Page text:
There's nobody else quite like Mose Allison. Try to think of a musician who even comes close. He's so unique that we all know from the very start who we're listening to. And nobody else can fill that niche. But Allison didn't start out as a singer. He was Stan Getz's pianist in 1956-57, and he began recording for Prestige as a pianist who also played trumpet in 1957. His piano trio did bebop instrumentals, and Allison added an occasional vocal. The blues was always a part of him, though, and that sound has never left him.
Allison gave us a sample of his contemporary performance in the film The Score (2001), starring Robert DeNiro as a jazz club owner (and thief), in which his nightclub performance lent considerable credence to DeNiro's character.
This reissued album comes with three bonus tracks: "Blueberry Hill, "Trouble in Mind and "Creek Bank, all instrumentals from previous Prestige albums. In fact, the original album, Mose Allison Sings, was a compilation drawn from six previous Prestige albums: Creek Bank, Local Color, Back Country Suite, Autumn Song, Young Man Mose and Ramblin' with Mose Allison, all released in the late 1950s. Transferred to digital at 24-bit resolution, the genuine sound of this reissue honors the artist.
Allison plays trumpet on "Trouble in Mind, a slow blues that he interprets convincingly. He's best with a heartfelt theme like this one, but his tongue-in-cheek humor can keep you laughing out loud. When it comes to Mose Allison, it's best not to talk favorite songs or favorite albums. His performances are always enjoyable. This compilation of his earlier recorded singing (and instrumental performance) fits like a comfortable pair of shoes that will never show any wear or tear.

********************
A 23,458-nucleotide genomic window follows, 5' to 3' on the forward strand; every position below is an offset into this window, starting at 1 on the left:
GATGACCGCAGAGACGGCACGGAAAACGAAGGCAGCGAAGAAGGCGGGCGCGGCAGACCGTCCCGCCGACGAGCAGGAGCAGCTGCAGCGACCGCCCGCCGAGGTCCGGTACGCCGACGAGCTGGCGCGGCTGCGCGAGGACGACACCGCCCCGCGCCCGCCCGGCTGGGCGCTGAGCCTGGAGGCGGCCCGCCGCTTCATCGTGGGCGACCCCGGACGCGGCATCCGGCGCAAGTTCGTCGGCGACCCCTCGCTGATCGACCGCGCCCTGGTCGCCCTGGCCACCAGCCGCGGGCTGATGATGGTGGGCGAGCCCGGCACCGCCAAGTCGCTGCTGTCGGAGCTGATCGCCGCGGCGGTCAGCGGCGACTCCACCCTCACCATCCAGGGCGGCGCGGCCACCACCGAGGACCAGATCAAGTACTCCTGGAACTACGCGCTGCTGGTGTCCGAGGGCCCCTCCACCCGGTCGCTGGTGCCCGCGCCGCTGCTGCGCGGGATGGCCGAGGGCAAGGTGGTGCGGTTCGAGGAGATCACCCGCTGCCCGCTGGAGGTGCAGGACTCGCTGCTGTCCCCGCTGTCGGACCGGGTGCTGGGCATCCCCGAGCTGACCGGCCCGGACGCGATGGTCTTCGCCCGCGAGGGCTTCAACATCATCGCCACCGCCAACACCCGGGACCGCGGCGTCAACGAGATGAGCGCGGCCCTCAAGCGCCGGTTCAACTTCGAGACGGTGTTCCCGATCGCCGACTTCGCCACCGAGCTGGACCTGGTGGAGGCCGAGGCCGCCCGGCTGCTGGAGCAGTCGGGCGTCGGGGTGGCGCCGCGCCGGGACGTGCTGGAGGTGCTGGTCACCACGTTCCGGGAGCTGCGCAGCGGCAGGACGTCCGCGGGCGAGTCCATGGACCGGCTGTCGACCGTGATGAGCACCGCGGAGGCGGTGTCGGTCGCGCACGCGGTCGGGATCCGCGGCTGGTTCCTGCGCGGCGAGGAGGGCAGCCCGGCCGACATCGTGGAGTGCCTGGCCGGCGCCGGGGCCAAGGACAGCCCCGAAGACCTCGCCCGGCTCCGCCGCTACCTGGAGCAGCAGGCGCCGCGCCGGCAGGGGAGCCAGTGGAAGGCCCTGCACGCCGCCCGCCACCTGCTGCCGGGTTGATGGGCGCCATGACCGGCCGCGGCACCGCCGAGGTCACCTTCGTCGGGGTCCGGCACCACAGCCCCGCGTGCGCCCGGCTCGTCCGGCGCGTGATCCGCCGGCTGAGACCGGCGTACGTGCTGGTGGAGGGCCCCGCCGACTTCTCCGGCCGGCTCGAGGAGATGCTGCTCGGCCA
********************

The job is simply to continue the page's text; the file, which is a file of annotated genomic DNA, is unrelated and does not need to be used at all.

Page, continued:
Track Listing: The Seventh Son; Eyesight to the Blind; Do Nothin' Till You Hear from Me; Lost Mind; I've Got
a Right to Cry; Baby, Let Me Hold Your Hand; Parchman Farm; If You Live; Don't Get Around
Much Anymore; One Room Country Shack; I Hadn't Anyone Till You; Young Man's Blues;
That's Alright; Blueberry Hill; Trouble in Mind; Creek Bank.
Personnel: Mose Allison: piano, vocals, trumpet; Addison Farmer: bass (1-9, 11, 13, 15, 16); Ronnie Free:
drums (1-3, 5, 8, 13, 16); Nick Stabulas: drums (4, 6, 7, 9, 11, 15); Taylor La Fargue: bass
(10, 12, 14); Frank Isola: drums (10, 12, 14).
I love jazz because, even after many years as a professional performer, teacher and author on the subject, this music still possesses the element of deep mystery and surprise. I recently heard somebody say that if you can explain something, you take the mystery out of it
I love jazz because, even after many years as a professional performer, teacher and author on the subject, this music still possesses the element of deep mystery and surprise. I recently heard somebody say that if you can explain something, you take the mystery out of it. Not in this case! It seems that with every explanation, new questions arise exponentially! It's like the universe is constantly inviting (challenging) you to grow musically.